Smart About Money: Teaching Teens the Value of Money


A friend whose daughter is turning 13 asked me what I, as a banker, would recommend he and his wife could do to make sure she had solid “money/finance” confidence before she legally becomes an adult at 18.

It’s a great question.

Community bankers helping customers (of all ages!) work their way out of a bit of a financial jam often hear people say, “I wish I had learned that. No one ever taught me.” It’s a shame.

So what can a parent teach a teenager that gives them age-appropriate, practical experience managing money? Here are three things that are free, easy to do, and will benefit your kids for their entire lives:

1. Open a dedicated free checking account that you and your child manage together. (Depending on their maturity, you may want to have the account either in your name alone or with them on the account as well. An adult must be on the account of a person under 18.)

Handling a checking account is a key life skill. A simple “training wheels” account is a low-risk, real-life way for you to help your kids get familiar with checks, ATM/debit cards, online banking, and account statements.

Fund the account with a modest sum — maybe set aside savings from birthday/holiday cash gifts. The goal is to give them an early chance to be part of successfully handling their “own” money.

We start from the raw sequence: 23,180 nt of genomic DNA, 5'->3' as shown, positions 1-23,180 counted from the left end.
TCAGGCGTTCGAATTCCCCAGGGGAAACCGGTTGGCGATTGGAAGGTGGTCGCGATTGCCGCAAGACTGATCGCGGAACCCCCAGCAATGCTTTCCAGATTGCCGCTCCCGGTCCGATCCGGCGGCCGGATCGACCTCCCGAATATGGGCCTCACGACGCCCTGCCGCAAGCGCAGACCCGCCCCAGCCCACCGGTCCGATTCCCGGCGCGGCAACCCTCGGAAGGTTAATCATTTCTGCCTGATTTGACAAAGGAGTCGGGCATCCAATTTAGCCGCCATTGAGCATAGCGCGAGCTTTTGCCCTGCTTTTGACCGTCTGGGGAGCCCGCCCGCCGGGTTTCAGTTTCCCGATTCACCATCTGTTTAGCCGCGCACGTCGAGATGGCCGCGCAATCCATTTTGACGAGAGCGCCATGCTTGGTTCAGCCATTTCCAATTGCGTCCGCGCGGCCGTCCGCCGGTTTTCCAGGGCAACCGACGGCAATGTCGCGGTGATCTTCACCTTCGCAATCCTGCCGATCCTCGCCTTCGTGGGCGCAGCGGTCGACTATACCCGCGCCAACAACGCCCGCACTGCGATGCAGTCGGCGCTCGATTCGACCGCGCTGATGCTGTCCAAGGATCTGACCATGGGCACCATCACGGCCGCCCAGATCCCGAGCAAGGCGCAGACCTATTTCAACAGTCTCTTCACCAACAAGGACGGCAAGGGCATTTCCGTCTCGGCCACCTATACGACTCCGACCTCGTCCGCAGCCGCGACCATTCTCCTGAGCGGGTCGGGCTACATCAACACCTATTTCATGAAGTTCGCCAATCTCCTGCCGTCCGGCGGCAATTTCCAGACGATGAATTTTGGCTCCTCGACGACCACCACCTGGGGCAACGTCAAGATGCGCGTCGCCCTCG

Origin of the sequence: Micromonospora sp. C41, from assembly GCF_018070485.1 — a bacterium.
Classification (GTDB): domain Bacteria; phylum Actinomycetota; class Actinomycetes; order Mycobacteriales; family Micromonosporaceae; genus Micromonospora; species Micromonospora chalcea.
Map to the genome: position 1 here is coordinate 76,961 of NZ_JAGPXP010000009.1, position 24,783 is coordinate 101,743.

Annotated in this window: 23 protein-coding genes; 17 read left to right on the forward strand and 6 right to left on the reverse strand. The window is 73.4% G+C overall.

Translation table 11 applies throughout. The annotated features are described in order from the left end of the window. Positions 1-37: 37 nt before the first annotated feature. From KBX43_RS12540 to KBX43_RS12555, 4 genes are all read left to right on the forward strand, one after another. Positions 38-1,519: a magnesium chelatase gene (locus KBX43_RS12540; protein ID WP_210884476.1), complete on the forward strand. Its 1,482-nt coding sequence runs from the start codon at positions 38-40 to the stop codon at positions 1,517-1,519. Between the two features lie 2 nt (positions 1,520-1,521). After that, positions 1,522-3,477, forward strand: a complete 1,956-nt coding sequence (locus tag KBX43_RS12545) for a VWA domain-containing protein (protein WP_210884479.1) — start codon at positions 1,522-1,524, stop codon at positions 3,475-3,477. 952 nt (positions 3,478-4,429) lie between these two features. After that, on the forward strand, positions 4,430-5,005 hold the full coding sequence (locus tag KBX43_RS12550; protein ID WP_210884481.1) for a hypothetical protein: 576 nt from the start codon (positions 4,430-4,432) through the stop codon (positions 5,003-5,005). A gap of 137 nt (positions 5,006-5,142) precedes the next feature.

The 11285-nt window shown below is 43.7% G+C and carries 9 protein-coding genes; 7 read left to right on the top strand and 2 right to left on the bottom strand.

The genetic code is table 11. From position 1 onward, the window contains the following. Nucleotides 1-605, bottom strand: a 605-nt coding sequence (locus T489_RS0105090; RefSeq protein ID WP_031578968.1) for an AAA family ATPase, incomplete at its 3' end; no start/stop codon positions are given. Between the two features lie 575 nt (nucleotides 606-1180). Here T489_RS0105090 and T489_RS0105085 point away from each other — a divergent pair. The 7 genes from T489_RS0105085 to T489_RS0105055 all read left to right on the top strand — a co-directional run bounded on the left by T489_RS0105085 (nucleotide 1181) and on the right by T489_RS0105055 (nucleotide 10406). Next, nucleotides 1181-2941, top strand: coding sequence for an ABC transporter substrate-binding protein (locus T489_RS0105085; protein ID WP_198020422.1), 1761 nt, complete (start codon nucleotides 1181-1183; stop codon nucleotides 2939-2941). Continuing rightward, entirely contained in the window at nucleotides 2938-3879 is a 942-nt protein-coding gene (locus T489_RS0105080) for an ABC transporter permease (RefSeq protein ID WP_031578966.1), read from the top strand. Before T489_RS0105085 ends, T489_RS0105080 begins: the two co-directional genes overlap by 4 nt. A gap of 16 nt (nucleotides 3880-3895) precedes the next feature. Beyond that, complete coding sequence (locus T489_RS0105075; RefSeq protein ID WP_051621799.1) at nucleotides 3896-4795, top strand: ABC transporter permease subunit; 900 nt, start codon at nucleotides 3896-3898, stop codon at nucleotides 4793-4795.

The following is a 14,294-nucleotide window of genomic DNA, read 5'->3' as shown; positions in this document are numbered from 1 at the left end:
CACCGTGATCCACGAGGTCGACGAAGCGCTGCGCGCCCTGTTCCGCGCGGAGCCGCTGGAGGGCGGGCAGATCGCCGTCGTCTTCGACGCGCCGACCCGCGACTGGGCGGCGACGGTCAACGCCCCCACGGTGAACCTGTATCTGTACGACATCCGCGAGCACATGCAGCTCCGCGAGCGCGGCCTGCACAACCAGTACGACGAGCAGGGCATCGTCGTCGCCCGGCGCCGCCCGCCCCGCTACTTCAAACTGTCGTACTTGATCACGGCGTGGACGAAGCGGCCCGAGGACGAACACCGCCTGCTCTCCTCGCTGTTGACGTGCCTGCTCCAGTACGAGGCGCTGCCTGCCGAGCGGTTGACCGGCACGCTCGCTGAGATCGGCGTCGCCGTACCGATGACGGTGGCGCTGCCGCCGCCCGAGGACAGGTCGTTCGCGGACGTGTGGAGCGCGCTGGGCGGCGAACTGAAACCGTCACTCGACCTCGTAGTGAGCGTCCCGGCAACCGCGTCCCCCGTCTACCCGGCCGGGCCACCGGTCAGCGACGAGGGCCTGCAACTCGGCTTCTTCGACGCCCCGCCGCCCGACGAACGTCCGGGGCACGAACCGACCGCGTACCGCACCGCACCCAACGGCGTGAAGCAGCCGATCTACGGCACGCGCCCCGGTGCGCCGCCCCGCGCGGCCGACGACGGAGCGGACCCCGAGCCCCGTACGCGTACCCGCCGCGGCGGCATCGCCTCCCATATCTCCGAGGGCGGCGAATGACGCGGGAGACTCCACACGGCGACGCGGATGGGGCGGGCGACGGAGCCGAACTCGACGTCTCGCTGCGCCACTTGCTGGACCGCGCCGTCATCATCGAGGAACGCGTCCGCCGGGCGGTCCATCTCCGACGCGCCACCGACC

2. Forced savings are the miracle of modern finance — a simple, painless way to save. And 13 is about the perfect time to get kids into the excellent “pay yourself first” habit.

Have them agree that a certain percentage of any money received or earned goes directly into a savings account — perhaps one connected to that checking account they’re sharing with you.

If your kids are like most people, they’ll quickly learn that the money adds up very fast and that they don’t miss it at all on a day-to-day basis.

3. There’s no better way to learn about what things cost than paying for them! Help your teenager learn about trade-offs, value, and making good choices by having them pay some of their living expenses — cell phone bills, school clothes, gas, team fees and gifts, for example. Let them see for themselves how quickly expenses can multiply.

Bonus suggestion: Too many college kids get into trouble with credit cards. Talk to your kids about not getting a credit card until they are working at their first serious job. They will be very grateful in their 20s not to be saddled with a mountain of super-high interest rate credit card debt and a bad credit rating.

Please note: If your family/financial situation is unusually complex, please consult with your advisor(s) before implementing any of these ideas.

Nick Maffeo is the senior vice president, chief financial officer and treasurer at the Canton Co-operative Bank in Canton. Have a question? Email to

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avatar Posted by on Apr 11 2012. Filed under Opinion, Smart About Money. Both comments and pings are currently closed.
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